The touch of the heart

Life's lessons are very individual. In most ways there is a great loneness to our maturing. But there is also a unifying aspect to individuality that can draw us all together.

This understanding began to dawn on me last year while I was attending college in Germany. There is a great deal of activism there among the students. There are negative aspects to this - ill-will, riots, demonstrations just for the sake of demonstrating, but the underlying cause of the activism is a dissatisfaction with the complacency of an outdated system. The students are looking for the freedom to express themselves in a valid way, without hypocrisy. They want honesty, sincerity, and goodness. Their approach is a bit simplistic, not taking into account the deepened sense of values that must go along with substantial progress. Not having any tried course to follow, they set off rather blindly, but they do set off, hoping to do away with coldness and injustice.

In one of my classes, on the literature of the not-terribly-well-known Hugo von Hofmannsthal, the six American students in the class were provided a tutor by our program director. The tutor was not a literature student but was a German. His name was Gregor and he was a massive man, as big as three of us put together. With long dark hair, and a formless growth called a beard, he looked more like a bear than a man. But he was as gentle as a lamb. In many ways he typified this student activism; always ready to argue a theoretical point for any of three dozen causes, easily caught up in the emotion of the moment, supporting all the popular causes that promised progress for the masses, but willing to abandon a favorite idea rather than risk failure, never getting far beyond the talking stage, but hoping nonetheless to effect some change for the better.

We would meet in cafes for our tutoring sessions, and discuss anything but Hofmannsthal. We talked about movies, cultural differences, educational systems, politics, social values. At times Gregor would try to break through what he felt were our middle-class American views, so different from his liberal, humanistic ones. Other times he would listen closely to our ideas, weighing their validity and substance.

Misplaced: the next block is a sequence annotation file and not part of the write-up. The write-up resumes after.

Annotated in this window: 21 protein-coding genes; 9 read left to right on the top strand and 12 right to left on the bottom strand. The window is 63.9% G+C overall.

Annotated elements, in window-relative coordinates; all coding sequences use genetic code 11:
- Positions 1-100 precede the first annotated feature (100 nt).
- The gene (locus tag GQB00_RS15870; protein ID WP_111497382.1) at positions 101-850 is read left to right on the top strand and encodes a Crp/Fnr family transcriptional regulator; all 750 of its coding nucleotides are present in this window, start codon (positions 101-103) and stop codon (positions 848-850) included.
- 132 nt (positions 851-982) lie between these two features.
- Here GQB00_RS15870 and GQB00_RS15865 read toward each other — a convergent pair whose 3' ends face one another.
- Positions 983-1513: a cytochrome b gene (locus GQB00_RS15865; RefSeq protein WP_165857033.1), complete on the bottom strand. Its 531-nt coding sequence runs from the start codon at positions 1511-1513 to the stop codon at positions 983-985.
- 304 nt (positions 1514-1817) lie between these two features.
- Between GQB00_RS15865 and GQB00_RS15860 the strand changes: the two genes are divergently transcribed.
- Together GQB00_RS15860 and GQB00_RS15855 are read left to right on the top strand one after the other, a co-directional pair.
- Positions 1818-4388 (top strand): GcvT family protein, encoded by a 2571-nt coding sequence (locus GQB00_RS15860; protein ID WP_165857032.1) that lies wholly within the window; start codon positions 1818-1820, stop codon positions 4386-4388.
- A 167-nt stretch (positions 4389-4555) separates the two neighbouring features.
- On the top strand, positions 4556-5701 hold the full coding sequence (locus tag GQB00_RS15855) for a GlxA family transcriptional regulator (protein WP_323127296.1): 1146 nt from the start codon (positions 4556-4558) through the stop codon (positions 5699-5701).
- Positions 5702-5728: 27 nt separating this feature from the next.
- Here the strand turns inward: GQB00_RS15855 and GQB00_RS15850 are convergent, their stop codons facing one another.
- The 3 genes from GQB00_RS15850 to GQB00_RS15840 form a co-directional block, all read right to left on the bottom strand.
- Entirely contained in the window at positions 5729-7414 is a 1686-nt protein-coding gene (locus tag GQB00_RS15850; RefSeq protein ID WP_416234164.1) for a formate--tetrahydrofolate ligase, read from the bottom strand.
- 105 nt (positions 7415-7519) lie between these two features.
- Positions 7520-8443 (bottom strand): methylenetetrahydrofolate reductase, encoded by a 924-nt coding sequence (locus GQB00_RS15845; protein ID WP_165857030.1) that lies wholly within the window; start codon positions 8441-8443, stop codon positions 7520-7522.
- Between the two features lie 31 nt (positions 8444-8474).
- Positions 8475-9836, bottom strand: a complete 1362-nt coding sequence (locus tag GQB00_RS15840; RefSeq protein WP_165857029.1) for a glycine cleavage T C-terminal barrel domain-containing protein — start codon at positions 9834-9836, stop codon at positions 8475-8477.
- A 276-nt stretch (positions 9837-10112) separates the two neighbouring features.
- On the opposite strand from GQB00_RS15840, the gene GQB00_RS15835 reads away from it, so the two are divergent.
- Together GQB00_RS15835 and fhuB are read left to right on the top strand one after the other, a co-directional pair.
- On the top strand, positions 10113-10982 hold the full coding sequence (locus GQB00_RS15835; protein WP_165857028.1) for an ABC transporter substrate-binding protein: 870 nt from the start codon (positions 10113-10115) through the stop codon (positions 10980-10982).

Did any of us know what we were really trying to say? Our discussions would ramble and weave and drag, and all the time we were laughably gaining college credit in German literature.

Our last session, just before we Americans were to leave the country, was held in his apartment. He had baked several special German cakes for us as a farewell gesture. Our talk went along the familiar lines - perhaps more sincere, less oriented to the masses, dealing with individuals, almost reaching the heart. As we were leaving, I was the first out the door and was the only one to notice something special. As we went through the door, he touched each one of us. Obviously the conventional handshake would have been unacceptable; no one had even considered it. But that touch - barely perceptible, indeed unnoticed by some - symbolized more than all our discussions had been able to convey. In that touch was the message of the heart.

How much it said: the prayer for peace, the acceptance of human-ness, and of us capitalists, the unlimited support of our own goals and aims. It showed what he stood for, and the sincerity of his faith. It showed the integrity of a yearning heart. It also asked questions: are we on the right track, am I alone in my search?

In that instant, I saw his doubts and indecisiveness fade. In the moment of that touch, the liberal facade and its limits fell away, and I could clearly see a heart yearning for individuality and companionship, goodness and freedom. Not for political or social change, nor for a better system, but seeking a greater appreciation of life, an assurance that he was not alone, that others had the same goal.

I sadly confess to knowing Hofmannsthal no better now than before, but the prize I gained as a result of that class means more to me than much of my entire college education. I yearn as well to see the Gregor in all of us, the purposeful searching heart willing to explore without fear, with a lunging desire to progress in spite of all odds - to touch intuitively everything that offers more than we're accustomed to accept. Can we fail to see this yearning in others? In ourselves?

Can we afford not to see it?

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